". . . Of course, the speed of the car could not be attained by its own motive power at the time of the arrest when the motor was not in operation but nevertheless his control was as complete so far as the guidance of the automobile was concerned as though it was in perfect running condition. Thus, obviously, one in an inebriated condition being at the wheel of an automobile which was being pushed on the highway could suddenly veer it one way or the other and cause just as serious if not a more serious wreck than one which was running under its own power. Thus it seems to us that the test is, was the person in control of
his automobile in an inebriated condition, if he was then he is guilty under the statute whether the motor of the car was running or not so long as the car was on the highway and might cause injury, death, and damage to others." (Hester v. State, supra, 270 S.W.2d 321, 322.)
Section 23102, subdivision (a) of the Vehicle Code states that it is unlawful to drive a vehicle while under the influence of intoxicating liquor. If the Legislature had intended to limit the application of the statute to situations where the vehicle's motor was running, it could have easily added language to that effect. Since the Legislature did not add such language, it is certainly not our province to do so. (Code Civ.Proc., § 1858; Estate of McDill (1975) 14 Cal.3d 831, 838, 122 Cal.Rptr. 754.)
The driver of a vehicle being towed certainly is not powerless to avoid collisions where he can apply the brakes or alter the course of a vehicle. (Connor v. Southern Pacific Co. (1952) 38 Cal.2d 633, 637-638.) The Legislature apparently recognized that such a vehicle should not be placed in the hands of an intoxicated driver. (Hester v. State, supra.)
To be sure, an intoxicated person pedaling a moped at five miles per hour presents far less danger than a drunk who is in control of a two and one-half ton truck. However, respondent could have engaged the engine, accelerated the moped, and then been in a position to cause serious injury to others.
We conclude that the statute evidences an intent on the part of the Legislature to prohibit any intoxicated person from being in control of a vehicle. Therefore, if a vehicle, equipped with a motor, is being steered or controlled by an intoxicated person, and the vehicle is in motion, the driver is subject to prosecution even if the engine is not running at that time.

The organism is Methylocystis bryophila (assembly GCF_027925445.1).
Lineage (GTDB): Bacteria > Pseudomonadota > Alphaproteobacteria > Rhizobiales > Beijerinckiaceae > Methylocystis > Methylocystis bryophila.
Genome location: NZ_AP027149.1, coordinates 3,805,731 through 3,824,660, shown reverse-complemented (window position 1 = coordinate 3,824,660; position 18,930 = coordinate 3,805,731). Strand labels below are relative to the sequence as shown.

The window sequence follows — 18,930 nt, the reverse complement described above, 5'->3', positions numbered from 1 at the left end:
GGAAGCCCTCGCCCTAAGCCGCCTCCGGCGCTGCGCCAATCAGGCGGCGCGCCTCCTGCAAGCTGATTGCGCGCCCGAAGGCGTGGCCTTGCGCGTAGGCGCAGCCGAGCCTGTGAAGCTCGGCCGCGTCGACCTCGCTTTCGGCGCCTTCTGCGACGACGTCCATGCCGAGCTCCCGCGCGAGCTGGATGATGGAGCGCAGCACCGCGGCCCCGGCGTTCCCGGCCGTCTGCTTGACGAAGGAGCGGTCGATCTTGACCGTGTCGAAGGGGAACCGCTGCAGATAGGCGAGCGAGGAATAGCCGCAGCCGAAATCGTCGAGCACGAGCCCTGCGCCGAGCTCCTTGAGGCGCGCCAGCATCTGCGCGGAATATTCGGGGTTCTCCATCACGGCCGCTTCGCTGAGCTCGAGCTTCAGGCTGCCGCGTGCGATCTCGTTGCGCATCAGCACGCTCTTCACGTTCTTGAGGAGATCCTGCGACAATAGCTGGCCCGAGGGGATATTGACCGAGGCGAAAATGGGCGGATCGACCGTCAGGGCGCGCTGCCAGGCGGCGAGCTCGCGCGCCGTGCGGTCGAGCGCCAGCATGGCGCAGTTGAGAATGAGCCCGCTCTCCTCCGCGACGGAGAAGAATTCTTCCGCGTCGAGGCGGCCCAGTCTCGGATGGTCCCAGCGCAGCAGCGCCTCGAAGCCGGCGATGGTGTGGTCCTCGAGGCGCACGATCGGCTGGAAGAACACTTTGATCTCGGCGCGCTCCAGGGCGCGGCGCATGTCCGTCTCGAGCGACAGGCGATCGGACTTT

3. A person driving a vehicle equipped with a motor upon a highway is subject to the requirements of the implied consent law even if the motor is not then running.
Any person who drives a motor vehicle upon a highway who is lawfully arrested for any offense allegedly committed while he was driving the motor vehicle while under the influence of intoxicating liquor must submit to a chemical test when requested to do so by a peace
officer. (Veh.Code, § 13353, subd. (a).) A person who refuses to submit to such a test, or one who fails to complete the test, faces the loss of his driving privileges for a period of six months. (Veh.Code, § 13353, subd. (b).)
Under this statute, five requirements must be met. First, a person must have driven a motor vehicle. Second, the motor vehicle must have been driven on a highway. (Weber v. Orr (1969) 274 Cal.App.2d 288, 291, 79 Cal.Rptr. 297.) Third, he must have been lawfully arrested by a citizen or peace officer for an offense allegedly committed while he was driving the vehicle while under the influence of intoxicating liquor. (People v. Superior Court (Hawkins) (1972) 6 Cal.3d 757, 765, 100 Cal.Rptr. 281; Spurlock v. Department of Motor Vehicles (1969) 1 Cal.App.3d 821, 826-828, 82 Cal.Rptr. 42; Green v. Department of Motor Vehicles (1977) 68 Cal.App.3d 536, 137 Cal.Rptr. 368.) Fourth, the test must be administered at the direction of a peace officer who reasonably believes the driver is under the influence of intoxicating beverages. (People v. Superior Court (Hawkins), supra, 6 Cal.3d 757, 765, 100 Cal.Rptr. 281; People v. Bianco (1975) 55 Cal.App.3d, Supp. 8, 10-11, 127 Cal.Rptr. 92.) Lastly, before the test is administered, he must have been formally placed under arrest by the arresting officer, unless he is unconscious, or unless he has previously been placed under arrest by a citizen. (People v. Superior Court (Hawkins), supra; Carrington v. Superior Court (1973) 31 Cal.App.3d 635, 107 Cal.Rptr. 546; People v. Bianco, supra, Green v. Department of Motor Vehicles, supra.)